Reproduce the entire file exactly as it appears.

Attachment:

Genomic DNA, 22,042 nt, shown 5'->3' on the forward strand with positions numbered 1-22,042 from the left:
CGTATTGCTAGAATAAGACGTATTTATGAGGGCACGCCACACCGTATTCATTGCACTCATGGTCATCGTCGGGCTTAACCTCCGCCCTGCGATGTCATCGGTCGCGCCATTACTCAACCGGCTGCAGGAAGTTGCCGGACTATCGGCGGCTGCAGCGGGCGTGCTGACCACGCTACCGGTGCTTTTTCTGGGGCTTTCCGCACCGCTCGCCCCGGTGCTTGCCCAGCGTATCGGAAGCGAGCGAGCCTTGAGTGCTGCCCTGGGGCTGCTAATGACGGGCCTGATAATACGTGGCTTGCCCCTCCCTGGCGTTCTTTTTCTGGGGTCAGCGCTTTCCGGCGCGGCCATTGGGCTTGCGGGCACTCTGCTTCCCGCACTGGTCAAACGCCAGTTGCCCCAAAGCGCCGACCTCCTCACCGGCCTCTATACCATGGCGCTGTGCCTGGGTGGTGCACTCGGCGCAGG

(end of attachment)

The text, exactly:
Genomic DNA, 22,042 nt, shown 5'->3' on the forward strand with positions numbered 1-22,042 from the left:
CGTATTGCTAGAATAAGACGTATTTATGAGGGCACGCCACACCGTATTCATTGCACTCATGGTCATCGTCGGGCTTAACCTCCGCCCTGCGATGTCATCGGTCGCGCCATTACTCAACCGGCTGCAGGAAGTTGCCGGACTATCGGCGGCTGCAGCGGGCGTGCTGACCACGCTACCGGTGCTTTTTCTGGGGCTTTCCGCACCGCTCGCCCCGGTGCTTGCCCAGCGTATCGGAAGCGAGCGAGCCTTGAGTGCTGCCCTGGGGCTGCTAATGACGGGCCTGATAATACGTGGCTTGCCCCTCCCTGGCGTTCTTTTTCTGGGGTCAGCGCTTTCCGGCGCGGCCATTGGGCTTGCGGGCACTCTGCTTCCCGCACTGGTCAAACGCCAGTTGCCCCAAAGCGCCGACCTCCTCACCGGCCTCTATACCATGGCGCTGTGCCTGGGTGGTGCACTCGGCGCAGG